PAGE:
Thanks for the link to the printed magazine. I was going to suggest that, but it's cool to see it's been done already. I have a 3D printer, built from a kit for $700 -- built it with my daughter who was 10 at the time -- so it isn't hard to build one. She also has a 5 lb spool of pink ABS feed stock, so I think I'll print a magazine in pink :) (She prints her own doll-house furniture.)

The vacuum forming idea is pretty good too, and worth a try. Anybody with a shop vac and a kitchen oven is 3/4 of the way to having a vacuum former. PolyCarb is the way to go there. Soda jugs are PET-G which is probably not as good of a choice for mags. Plus, you can buy the polycarb stock in a sheet of the correct thickness to give you the desired finished size.

Another thought that comes to mind is epoxy casting resin. I would bet that resin casting would make a pretty good magazine half. Take apart one polymer mag. Use the halves as masters to make casting molds using RTV mold rubber. When the mold has cured, mix up epoxy casting resin and pour into the mold. You could easily make 1 mag case per mold set per hour that way.

Oh yes... the Gingery books... get'em, even if you never plan to build the projects. The know-how within is priceless.

Anonymous said...

Use a 3D printer to make the magazine case and follower. The springs are the easy part to make.

Michael Gilson said...

in re: rifling barrels without a lathe, could you build up the rifling with hard chrome? Have your central electrode wrapped with spiral non-conductors that are negatives of the grooves and when the chromium makes contact with the electrode and stops the plating process the chrome lined bore will have chrome lands.

Anonymous said...

Torrenting just search for cad files.


jon said... are the people to pay attention to, like the other fellow said.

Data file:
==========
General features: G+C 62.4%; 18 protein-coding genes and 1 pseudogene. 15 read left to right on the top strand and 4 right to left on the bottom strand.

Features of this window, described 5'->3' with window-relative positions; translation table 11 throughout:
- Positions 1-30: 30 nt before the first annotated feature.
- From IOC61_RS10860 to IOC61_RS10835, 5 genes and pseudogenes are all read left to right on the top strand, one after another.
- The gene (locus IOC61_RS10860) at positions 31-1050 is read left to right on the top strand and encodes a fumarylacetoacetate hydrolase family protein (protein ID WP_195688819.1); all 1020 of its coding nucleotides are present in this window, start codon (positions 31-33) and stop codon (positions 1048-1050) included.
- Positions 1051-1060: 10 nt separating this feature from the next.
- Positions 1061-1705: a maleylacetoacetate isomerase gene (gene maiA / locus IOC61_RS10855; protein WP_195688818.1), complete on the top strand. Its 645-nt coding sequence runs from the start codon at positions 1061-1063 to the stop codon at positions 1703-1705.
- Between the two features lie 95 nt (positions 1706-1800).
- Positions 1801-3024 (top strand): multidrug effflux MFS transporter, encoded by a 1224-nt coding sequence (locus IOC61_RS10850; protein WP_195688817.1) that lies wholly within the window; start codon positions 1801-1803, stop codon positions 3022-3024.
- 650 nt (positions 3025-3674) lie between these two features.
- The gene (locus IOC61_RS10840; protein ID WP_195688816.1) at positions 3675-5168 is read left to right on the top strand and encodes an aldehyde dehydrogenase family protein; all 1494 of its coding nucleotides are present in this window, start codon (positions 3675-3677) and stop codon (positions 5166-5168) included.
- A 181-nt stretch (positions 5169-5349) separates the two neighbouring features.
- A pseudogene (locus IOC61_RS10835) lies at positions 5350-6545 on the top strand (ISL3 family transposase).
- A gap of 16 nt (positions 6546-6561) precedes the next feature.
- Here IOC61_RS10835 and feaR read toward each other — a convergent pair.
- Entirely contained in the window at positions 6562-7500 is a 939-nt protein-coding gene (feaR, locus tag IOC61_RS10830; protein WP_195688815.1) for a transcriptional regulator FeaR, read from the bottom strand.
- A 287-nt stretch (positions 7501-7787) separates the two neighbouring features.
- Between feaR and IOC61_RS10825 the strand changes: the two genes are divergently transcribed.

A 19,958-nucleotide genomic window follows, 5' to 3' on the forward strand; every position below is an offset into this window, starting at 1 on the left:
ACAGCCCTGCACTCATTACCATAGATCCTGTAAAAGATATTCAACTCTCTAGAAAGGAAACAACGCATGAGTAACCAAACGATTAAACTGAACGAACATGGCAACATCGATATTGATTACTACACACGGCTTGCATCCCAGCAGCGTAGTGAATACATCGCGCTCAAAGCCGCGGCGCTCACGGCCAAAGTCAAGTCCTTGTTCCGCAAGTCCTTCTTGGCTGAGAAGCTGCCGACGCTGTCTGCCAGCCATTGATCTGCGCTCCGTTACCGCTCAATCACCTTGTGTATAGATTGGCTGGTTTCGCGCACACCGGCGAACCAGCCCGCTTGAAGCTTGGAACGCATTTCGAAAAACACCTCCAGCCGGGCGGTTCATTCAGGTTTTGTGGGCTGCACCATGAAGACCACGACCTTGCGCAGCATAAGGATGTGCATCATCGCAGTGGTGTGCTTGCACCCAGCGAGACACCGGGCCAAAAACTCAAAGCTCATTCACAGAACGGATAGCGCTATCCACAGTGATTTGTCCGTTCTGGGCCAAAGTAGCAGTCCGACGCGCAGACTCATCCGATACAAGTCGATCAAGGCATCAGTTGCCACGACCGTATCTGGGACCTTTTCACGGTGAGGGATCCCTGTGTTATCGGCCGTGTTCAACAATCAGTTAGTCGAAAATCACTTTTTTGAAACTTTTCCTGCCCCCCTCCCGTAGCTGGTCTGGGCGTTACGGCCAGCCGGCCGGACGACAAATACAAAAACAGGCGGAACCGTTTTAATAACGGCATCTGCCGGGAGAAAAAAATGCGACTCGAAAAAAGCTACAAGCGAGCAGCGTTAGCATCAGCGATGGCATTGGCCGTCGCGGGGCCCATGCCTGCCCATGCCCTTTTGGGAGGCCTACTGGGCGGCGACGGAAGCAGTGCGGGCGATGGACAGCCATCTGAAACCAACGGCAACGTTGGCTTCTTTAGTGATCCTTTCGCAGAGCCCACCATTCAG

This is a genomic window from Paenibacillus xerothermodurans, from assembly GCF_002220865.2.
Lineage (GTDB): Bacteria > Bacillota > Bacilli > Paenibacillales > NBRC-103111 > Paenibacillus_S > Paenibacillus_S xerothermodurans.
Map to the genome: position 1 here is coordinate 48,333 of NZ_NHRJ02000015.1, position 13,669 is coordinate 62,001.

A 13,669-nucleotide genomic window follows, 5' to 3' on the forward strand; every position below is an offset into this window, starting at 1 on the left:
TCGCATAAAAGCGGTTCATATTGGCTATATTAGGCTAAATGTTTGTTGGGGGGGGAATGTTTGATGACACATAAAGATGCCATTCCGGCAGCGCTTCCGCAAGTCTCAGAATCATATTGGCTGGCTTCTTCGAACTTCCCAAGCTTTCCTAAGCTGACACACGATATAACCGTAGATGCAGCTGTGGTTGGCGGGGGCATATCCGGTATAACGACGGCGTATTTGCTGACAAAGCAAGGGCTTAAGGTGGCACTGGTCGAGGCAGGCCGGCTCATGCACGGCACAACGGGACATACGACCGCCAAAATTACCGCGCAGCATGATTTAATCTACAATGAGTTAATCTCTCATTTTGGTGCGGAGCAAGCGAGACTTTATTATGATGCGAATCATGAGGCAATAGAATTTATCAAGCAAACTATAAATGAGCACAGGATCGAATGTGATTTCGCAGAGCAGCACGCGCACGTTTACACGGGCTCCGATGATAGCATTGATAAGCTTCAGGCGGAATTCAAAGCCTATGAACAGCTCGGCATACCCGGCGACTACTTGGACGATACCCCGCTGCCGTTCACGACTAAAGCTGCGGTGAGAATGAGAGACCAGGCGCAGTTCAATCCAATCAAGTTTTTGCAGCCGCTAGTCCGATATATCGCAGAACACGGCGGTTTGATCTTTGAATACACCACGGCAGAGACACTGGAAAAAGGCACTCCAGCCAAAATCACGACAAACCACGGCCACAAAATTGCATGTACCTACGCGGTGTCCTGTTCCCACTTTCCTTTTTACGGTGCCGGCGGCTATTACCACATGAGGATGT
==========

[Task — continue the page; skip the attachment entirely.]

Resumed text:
i believe this year will be the year of the practical, reliable 3d-printed firearm. it may not be semi-auto, and if it is it may not hold up beyond 5- or 10,000 rounds. but if you can print one in an hour for $0.15 and you get Q/A control from one piece to the next, that doesn't matter.

and to be practical, it only has to be printed on a machine that everyone can get for about $100 or $200, with easy instructions, with files obtainable online, that can be quickly understood and acted upon by anyone able to plug in a laserjet and run an installer CD. i believe this is in the cards as well.

Allen said...

molding using 2-liter soda bottles

adding a 2nd bottle for extra strength

I wonder if this process would work for making magazines, or reinforcing something made out of a weaker material. it looks like all it would take is a properly made metal positive to heat the plastic on, and a good coat of mold release.

maybe use the top end of a "post ban" (gag, hack) magazine, so you have the advantage of the stronger feed lips?

Anonymous said...

There are quite literally 10s of thousands of small family owned machine shops and sheetmetal shops all across the country. Anyone who thinks they won't be busy cranking out small arms and magazines is an idiot.


Once the SHTF every paranoid Fed and bureaucrat will be demanding protection. There aren't enough Secret Service, FBI etc. to go around for for protection details never mind trying to police underground manufacturing.

Anonymous said...

You asked THE question and it looks like some good old Yankee Ingenuity came up with the answers. Time to fire up the old basement workshop.